NASHVILLE, Tenn. — Legendary singer-songwriter Lucinda Williams suffered a stroke in November 2020 that left her hospitalized for five weeks, the roots-music icon revealed in an interview with Rolling Stone.
Williams, 67 at the time, was rushed to Vanderbilt Medical Center in Nashville, where she spent a week in the intensive care unit and doctors discovered a blood clot on the right side of her brain that affected the left side of her body, the magazine reported.
Home now in Nashville after a month in a rehabilitation center, Williams has spent the past six months working with therapists to “retrain” her brain, walks with a cane and is unable to play guitar “due to lingering pain on the left side of her body,” Variety reported.
Williams, who was slated to play at this weekend’s Mile 0 Fest in Key West, Florida, but canceled the performance late last month, expects to return to the stage mid-summer to open for Jason Isbell in a series of shows, the outlet reported.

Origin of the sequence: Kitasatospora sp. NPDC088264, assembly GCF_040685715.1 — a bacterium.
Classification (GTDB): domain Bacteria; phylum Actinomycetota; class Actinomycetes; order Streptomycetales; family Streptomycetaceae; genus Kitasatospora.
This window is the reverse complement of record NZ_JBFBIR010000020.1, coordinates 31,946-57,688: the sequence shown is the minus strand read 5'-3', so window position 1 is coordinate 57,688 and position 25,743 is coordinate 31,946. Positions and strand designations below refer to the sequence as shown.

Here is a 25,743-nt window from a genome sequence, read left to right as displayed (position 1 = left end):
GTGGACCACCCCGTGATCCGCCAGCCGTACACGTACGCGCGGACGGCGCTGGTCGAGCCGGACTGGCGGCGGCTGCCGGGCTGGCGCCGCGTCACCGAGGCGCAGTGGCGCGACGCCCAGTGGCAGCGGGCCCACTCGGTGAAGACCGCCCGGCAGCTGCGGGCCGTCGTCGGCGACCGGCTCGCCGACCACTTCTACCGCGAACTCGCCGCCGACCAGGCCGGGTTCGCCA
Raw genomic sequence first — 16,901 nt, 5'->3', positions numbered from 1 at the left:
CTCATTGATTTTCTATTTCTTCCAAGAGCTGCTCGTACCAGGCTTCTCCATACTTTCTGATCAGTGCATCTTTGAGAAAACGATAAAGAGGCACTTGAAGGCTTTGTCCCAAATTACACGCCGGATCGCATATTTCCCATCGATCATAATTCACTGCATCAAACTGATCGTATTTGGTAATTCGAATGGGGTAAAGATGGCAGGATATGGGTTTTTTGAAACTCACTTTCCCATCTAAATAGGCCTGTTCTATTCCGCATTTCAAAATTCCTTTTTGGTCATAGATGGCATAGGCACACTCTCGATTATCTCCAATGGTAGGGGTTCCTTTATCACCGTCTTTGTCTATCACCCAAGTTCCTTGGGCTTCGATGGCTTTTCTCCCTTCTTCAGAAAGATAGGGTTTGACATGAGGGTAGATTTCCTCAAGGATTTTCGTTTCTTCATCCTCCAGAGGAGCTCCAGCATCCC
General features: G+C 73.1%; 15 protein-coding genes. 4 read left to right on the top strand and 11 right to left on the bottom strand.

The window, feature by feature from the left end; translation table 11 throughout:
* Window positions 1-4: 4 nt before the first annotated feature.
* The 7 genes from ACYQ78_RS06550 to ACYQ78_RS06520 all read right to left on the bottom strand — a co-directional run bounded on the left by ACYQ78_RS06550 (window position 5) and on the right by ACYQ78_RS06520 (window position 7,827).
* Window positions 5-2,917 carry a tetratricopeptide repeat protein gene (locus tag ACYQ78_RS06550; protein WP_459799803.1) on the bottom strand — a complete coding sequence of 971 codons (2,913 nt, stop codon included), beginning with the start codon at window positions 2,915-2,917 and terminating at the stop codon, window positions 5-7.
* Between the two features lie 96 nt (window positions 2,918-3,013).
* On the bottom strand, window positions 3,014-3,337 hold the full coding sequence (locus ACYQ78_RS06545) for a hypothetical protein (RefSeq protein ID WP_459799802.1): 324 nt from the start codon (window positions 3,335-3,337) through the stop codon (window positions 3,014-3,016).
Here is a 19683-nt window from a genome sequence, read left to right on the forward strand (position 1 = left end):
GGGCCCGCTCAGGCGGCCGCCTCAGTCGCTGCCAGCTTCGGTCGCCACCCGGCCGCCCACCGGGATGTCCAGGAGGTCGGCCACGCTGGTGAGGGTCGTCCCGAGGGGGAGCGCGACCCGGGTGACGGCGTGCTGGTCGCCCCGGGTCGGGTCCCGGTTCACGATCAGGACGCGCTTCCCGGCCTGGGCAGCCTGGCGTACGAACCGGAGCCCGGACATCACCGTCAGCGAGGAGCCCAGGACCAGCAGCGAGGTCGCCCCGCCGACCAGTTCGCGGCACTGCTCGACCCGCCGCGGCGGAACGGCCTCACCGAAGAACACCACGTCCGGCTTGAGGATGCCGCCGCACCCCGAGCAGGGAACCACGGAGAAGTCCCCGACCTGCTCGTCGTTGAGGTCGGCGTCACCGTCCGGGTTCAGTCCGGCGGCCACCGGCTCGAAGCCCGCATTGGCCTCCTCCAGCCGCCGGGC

“The main thing is I can still sing. … Can’t keep me down for too long,” Williams told Rolling Stone.
Williams’ husband, Tom Overby, told the magazine that the doctors must agree because her prognosis is a 100% recovery with zero evidence of brain damage suffered.
“I feel good and positive about playing again. We’ve got some shows scheduled with Jason Isbell for late July, and we’re planning on doing those,” Williams told Rolling Stone, adding, “I don’t know if I’ll stand up and sing or I’ll sit down like an old blues person. But we’ll figure it out.”
Williams — a three-time Grammy Award-winning songwriter “known for a lasting influence on modern country and Americana storytellers” — released her latest record, “Good Souls Better Angels,” in April 2020, The Tennessean reported.
Read the complete interview here.